Hypertension Awareness Month

High blood pressure, or hypertension, is a leading cause and controllable risk factor for stroke and heart disease. The good news – hypertension is controllable, and with proper management, you can lower your risks.

What is high blood pressure (hypertension)?

High blood pressure, or hypertension, is when your blood pressure, the force of your blood pushing against the walls of your blood vessels, is consistently too high. The higher your blood pressure levels, the more risk you have for other health problems, such as heart disease, heart attack, and stroke.

What is the cause of high blood pressure?

High blood pressure is caused by a variety of circumstances, and usually develops over time. High blood pressure can happen because of unhealthy lifestyle choices, such as not getting enough regular physical activity. Age, family history, genetics, race, ethnicity, and sex are all risk factors that cannot be changed.

What are the signs and symptoms of high blood pressure?

Most often, high blood pressure has no symptoms or warning indications, and many people are unaware they have it. The only method to determine whether you have high blood pressure is to measure it.

What do blood pressure numbers mean?

Blood pressure is measured using two numbers:

The first number, called systolic blood pressure, measures the pressure in your arteries when your heart beats. Typically, more attention is given to systolic blood pressure (the first number) as a major risk factor for cardiovascular disease for people over 50.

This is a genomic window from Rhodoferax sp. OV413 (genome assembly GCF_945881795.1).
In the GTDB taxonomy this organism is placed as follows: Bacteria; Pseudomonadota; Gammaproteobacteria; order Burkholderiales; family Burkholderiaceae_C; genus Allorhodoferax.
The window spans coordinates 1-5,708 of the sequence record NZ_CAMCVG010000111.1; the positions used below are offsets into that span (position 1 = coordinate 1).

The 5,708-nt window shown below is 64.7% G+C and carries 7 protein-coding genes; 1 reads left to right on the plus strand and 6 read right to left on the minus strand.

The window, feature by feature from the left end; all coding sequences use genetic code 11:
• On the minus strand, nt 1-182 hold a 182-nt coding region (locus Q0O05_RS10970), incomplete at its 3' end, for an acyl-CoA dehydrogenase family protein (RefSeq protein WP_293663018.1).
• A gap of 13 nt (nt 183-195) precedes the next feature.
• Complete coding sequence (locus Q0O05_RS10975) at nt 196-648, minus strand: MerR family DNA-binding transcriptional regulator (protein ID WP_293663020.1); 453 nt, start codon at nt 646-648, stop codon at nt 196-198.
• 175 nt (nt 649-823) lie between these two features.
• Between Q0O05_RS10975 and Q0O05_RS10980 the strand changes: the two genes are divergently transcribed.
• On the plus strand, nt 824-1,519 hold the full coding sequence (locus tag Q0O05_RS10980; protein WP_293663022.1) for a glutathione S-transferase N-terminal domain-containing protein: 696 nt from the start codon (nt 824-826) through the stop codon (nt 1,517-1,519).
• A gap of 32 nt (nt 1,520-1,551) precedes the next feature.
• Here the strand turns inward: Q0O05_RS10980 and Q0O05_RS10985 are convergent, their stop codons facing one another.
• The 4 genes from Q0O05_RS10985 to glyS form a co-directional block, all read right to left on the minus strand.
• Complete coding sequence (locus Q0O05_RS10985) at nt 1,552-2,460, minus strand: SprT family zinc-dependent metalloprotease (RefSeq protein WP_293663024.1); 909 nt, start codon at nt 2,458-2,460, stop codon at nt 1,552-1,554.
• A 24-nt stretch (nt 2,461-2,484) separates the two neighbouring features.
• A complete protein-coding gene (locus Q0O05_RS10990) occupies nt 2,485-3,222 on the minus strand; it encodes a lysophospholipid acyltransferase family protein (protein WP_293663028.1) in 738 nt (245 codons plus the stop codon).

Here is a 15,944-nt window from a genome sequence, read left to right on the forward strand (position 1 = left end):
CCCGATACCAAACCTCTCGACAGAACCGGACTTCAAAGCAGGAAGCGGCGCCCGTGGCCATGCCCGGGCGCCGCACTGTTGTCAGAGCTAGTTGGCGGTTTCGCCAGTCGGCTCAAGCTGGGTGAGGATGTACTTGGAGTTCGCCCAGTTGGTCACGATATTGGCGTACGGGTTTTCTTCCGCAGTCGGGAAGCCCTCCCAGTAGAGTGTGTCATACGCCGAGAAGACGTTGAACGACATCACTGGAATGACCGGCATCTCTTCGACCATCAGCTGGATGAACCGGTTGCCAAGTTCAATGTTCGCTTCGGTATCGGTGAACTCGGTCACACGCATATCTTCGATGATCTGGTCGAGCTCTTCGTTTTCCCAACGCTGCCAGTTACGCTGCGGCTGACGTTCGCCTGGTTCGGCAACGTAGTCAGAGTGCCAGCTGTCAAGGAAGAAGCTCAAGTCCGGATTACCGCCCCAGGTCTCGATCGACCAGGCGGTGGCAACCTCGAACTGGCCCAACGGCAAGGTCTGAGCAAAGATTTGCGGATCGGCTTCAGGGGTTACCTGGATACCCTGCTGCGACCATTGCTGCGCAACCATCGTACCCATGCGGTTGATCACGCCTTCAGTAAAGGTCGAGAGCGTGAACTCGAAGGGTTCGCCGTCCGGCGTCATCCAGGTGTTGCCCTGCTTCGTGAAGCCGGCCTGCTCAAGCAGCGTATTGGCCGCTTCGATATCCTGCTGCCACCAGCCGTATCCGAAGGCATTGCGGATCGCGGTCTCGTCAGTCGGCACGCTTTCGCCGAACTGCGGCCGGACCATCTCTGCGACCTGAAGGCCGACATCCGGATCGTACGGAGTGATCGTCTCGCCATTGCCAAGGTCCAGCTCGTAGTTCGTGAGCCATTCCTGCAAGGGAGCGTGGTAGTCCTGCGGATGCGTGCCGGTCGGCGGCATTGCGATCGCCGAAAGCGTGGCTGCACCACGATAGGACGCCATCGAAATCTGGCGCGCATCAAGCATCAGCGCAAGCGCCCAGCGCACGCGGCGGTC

The second number, called diastolic blood pressure, measures the pressure in your arteries when your heart rests between beats.

According to the CDC, a normal blood pressure level is less than 120/80 mmHg. Knowing your blood pressure numbers is the first step to maintaining the health of your heart.

Source: American Heart Association

What can I do to prevent or manage high blood pressure?

Making lifestyle modifications can help many people with high blood pressure bring their levels into a healthy range or maintain them there.

  • Get at least 150 minutes of physical activity each week (about 30 minutes a day, 5 days a week)
  • Don’t smoke
  • Eat a healthy diet, including limiting sodium (salt) and alcohol
  • Maintain a healthy weight
  • Manage stress

Schedule an appointment with your NOAH care team right away if you think you have high blood pressure or if you’ve been told you have high blood pressure but do not have it under control.